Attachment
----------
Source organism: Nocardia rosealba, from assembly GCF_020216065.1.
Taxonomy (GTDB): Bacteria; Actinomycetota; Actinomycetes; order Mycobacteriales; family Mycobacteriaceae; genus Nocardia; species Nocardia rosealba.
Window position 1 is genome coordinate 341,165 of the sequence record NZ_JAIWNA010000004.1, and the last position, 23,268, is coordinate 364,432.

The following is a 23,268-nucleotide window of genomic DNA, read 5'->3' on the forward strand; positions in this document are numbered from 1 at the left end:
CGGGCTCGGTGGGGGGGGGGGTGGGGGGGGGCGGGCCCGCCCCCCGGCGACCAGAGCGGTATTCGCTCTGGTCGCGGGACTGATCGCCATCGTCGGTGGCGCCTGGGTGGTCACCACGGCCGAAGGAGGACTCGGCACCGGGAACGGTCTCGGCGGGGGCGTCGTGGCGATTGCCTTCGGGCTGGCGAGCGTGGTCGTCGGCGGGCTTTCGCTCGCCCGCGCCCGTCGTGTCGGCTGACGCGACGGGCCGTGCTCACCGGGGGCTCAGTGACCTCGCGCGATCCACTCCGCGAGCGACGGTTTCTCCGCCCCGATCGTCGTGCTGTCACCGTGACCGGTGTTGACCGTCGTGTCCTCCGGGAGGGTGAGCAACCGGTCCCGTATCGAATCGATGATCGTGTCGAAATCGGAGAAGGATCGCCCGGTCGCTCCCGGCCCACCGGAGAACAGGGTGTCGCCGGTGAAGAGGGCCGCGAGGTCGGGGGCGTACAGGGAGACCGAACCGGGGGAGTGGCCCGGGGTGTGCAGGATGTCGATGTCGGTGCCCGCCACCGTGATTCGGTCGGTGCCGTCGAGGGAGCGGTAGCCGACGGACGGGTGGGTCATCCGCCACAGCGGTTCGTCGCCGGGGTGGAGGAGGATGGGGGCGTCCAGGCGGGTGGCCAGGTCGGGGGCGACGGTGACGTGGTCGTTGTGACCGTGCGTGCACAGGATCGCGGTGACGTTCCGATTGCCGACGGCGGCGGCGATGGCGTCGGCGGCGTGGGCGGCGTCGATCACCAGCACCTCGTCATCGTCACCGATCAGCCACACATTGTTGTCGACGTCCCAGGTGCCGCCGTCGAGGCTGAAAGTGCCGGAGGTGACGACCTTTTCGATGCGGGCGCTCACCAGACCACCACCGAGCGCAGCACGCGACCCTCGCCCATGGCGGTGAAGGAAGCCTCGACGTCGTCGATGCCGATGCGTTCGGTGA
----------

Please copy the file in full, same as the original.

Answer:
Source organism: Nocardia rosealba, from assembly GCF_020216065.1.
Taxonomy (GTDB): Bacteria; Actinomycetota; Actinomycetes; order Mycobacteriales; family Mycobacteriaceae; genus Nocardia; species Nocardia rosealba.
Window position 1 is genome coordinate 341,165 of the sequence record NZ_JAIWNA010000004.1, and the last position, 23,268, is coordinate 364,432.

The following is a 23,268-nucleotide window of genomic DNA, read 5'->3' on the forward strand; positions in this document are numbered from 1 at the left end:
CGGGCTCGGTGGGGGGGGGGGTGGGGGGGGGCGGGCCCGCCCCCCGGCGACCAGAGCGGTATTCGCTCTGGTCGCGGGACTGATCGCCATCGTCGGTGGCGCCTGGGTGGTCACCACGGCCGAAGGAGGACTCGGCACCGGGAACGGTCTCGGCGGGGGCGTCGTGGCGATTGCCTTCGGGCTGGCGAGCGTGGTCGTCGGCGGGCTTTCGCTCGCCCGCGCCCGTCGTGTCGGCTGACGCGACGGGCCGTGCTCACCGGGGGCTCAGTGACCTCGCGCGATCCACTCCGCGAGCGACGGTTTCTCCGCCCCGATCGTCGTGCTGTCACCGTGACCGGTGTTGACCGTCGTGTCCTCCGGGAGGGTGAGCAACCGGTCCCGTATCGAATCGATGATCGTGTCGAAATCGGAGAAGGATCGCCCGGTCGCTCCCGGCCCACCGGAGAACAGGGTGTCGCCGGTGAAGAGGGCCGCGAGGTCGGGGGCGTACAGGGAGACCGAACCGGGGGAGTGGCCCGGGGTGTGCAGGATGTCGATGTCGGTGCCCGCCACCGTGATTCGGTCGGTGCCGTCGAGGGAGCGGTAGCCGACGGACGGGTGGGTCATCCGCCACAGCGGTTCGTCGCCGGGGTGGAGGAGGATGGGGGCGTCCAGGCGGGTGGCCAGGTCGGGGGCGACGGTGACGTGGTCGTTGTGACCGTGCGTGCACAGGATCGCGGTGACGTTCCGATTGCCGACGGCGGCGGCGATGGCGTCGGCGGCGTGGGCGGCGTCGATCACCAGCACCTCGTCATCGTCACCGATCAGCCACACATTGTTGTCGACGTCCCAGGTGCCGCCGTCGAGGCTGAAAGTGCCGGAGGTGACGACCTTTTCGATGCGGGCGCTCACCAGACCACCACCGAGCGCAGCACGCGACCCTCGCCCATGGCGGTGAAGGAAGCCTCGACGTCGTCGATGCCGATGCGTTCGGTGA